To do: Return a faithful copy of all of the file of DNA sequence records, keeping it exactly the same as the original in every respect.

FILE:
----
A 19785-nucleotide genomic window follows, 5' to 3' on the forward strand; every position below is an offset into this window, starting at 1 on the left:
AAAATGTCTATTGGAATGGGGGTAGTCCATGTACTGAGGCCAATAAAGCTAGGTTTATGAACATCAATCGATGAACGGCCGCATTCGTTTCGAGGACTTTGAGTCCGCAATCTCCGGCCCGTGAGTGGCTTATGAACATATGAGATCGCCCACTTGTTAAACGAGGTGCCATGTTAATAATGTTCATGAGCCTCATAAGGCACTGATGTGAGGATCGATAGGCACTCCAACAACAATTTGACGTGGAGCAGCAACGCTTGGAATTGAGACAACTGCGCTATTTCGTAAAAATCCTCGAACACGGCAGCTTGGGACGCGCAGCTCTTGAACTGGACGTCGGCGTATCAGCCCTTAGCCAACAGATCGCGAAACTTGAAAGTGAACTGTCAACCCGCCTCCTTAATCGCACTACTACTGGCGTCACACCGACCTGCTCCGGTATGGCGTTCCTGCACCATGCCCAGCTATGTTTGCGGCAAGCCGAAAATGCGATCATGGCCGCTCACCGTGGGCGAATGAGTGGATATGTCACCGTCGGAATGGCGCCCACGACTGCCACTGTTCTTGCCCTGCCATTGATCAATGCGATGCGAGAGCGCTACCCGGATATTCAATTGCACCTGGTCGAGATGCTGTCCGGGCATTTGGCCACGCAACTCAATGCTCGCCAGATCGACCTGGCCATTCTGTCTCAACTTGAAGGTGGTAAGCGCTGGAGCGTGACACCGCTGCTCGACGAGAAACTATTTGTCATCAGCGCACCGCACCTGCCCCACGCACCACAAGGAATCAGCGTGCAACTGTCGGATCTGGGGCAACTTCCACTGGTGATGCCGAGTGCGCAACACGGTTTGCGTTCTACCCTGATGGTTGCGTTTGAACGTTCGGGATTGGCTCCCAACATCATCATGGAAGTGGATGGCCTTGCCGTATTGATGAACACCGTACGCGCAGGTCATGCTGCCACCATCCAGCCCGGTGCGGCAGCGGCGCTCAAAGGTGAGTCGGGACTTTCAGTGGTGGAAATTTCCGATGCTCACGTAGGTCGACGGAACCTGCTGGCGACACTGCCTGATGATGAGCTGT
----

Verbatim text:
A 19785-nucleotide genomic window follows, 5' to 3' on the forward strand; every position below is an offset into this window, starting at 1 on the left:
AAAATGTCTATTGGAATGGGGGTAGTCCATGTACTGAGGCCAATAAAGCTAGGTTTATGAACATCAATCGATGAACGGCCGCATTCGTTTCGAGGACTTTGAGTCCGCAATCTCCGGCCCGTGAGTGGCTTATGAACATATGAGATCGCCCACTTGTTAAACGAGGTGCCATGTTAATAATGTTCATGAGCCTCATAAGGCACTGATGTGAGGATCGATAGGCACTCCAACAACAATTTGACGTGGAGCAGCAACGCTTGGAATTGAGACAACTGCGCTATTTCGTAAAAATCCTCGAACACGGCAGCTTGGGACGCGCAGCTCTTGAACTGGACGTCGGCGTATCAGCCCTTAGCCAACAGATCGCGAAACTTGAAAGTGAACTGTCAACCCGCCTCCTTAATCGCACTACTACTGGCGTCACACCGACCTGCTCCGGTATGGCGTTCCTGCACCATGCCCAGCTATGTTTGCGGCAAGCCGAAAATGCGATCATGGCCGCTCACCGTGGGCGAATGAGTGGATATGTCACCGTCGGAATGGCGCCCACGACTGCCACTGTTCTTGCCCTGCCATTGATCAATGCGATGCGAGAGCGCTACCCGGATATTCAATTGCACCTGGTCGAGATGCTGTCCGGGCATTTGGCCACGCAACTCAATGCTCGCCAGATCGACCTGGCCATTCTGTCTCAACTTGAAGGTGGTAAGCGCTGGAGCGTGACACCGCTGCTCGACGAGAAACTATTTGTCATCAGCGCACCGCACCTGCCCCACGCACCACAAGGAATCAGCGTGCAACTGTCGGATCTGGGGCAACTTCCACTGGTGATGCCGAGTGCGCAACACGGTTTGCGTTCTACCCTGATGGTTGCGTTTGAACGTTCGGGATTGGCTCCCAACATCATCATGGAAGTGGATGGCCTTGCCGTATTGATGAACACCGTACGCGCAGGTCATGCTGCCACCATCCAGCCCGGTGCGGCAGCGGCGCTCAAAGGTGAGTCGGGACTTTCAGTGGTGGAAATTTCCGATGCTCACGTAGGTCGACGGAACCTGCTGGCGACACTGCCTGATGATGAGCTGT